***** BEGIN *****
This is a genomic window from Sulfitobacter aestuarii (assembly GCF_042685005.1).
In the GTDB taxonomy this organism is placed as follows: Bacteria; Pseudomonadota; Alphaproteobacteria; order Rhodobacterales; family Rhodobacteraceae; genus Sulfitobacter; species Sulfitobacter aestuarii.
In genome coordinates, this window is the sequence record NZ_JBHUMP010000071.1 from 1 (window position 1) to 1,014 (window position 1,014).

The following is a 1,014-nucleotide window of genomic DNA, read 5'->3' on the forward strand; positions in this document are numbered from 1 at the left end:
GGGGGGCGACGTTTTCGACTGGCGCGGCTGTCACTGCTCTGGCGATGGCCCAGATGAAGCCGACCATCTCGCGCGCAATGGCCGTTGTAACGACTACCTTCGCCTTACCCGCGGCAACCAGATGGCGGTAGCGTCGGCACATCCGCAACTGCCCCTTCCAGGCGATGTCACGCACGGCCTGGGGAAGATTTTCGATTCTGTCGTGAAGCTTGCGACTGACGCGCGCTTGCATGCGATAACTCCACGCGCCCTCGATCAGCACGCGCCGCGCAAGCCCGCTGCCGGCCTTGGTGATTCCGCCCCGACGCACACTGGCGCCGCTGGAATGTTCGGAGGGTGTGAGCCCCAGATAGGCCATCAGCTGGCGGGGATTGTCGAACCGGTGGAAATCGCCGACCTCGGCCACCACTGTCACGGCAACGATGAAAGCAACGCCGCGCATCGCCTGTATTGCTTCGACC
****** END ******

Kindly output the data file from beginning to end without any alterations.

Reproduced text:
This is a genomic window from Sulfitobacter aestuarii (assembly GCF_042685005.1).
In the GTDB taxonomy this organism is placed as follows: Bacteria; Pseudomonadota; Alphaproteobacteria; order Rhodobacterales; family Rhodobacteraceae; genus Sulfitobacter; species Sulfitobacter aestuarii.
In genome coordinates, this window is the sequence record NZ_JBHUMP010000071.1 from 1 (window position 1) to 1,014 (window position 1,014).

The following is a 1,014-nucleotide window of genomic DNA, read 5'->3' on the forward strand; positions in this document are numbered from 1 at the left end:
GGGGGGCGACGTTTTCGACTGGCGCGGCTGTCACTGCTCTGGCGATGGCCCAGATGAAGCCGACCATCTCGCGCGCAATGGCCGTTGTAACGACTACCTTCGCCTTACCCGCGGCAACCAGATGGCGGTAGCGTCGGCACATCCGCAACTGCCCCTTCCAGGCGATGTCACGCACGGCCTGGGGAAGATTTTCGATTCTGTCGTGAAGCTTGCGACTGACGCGCGCTTGCATGCGATAACTCCACGCGCCCTCGATCAGCACGCGCCGCGCAAGCCCGCTGCCGGCCTTGGTGATTCCGCCCCGACGCACACTGGCGCCGCTGGAATGTTCGGAGGGTGTGAGCCCCAGATAGGCCATCAGCTGGCGGGGATTGTCGAACCGGTGGAAATCGCCGACCTCGGCCACCACTGTCACGGCAACGATGAAAGCAACGCCGCGCATCGCCTGTATTGCTTCGACC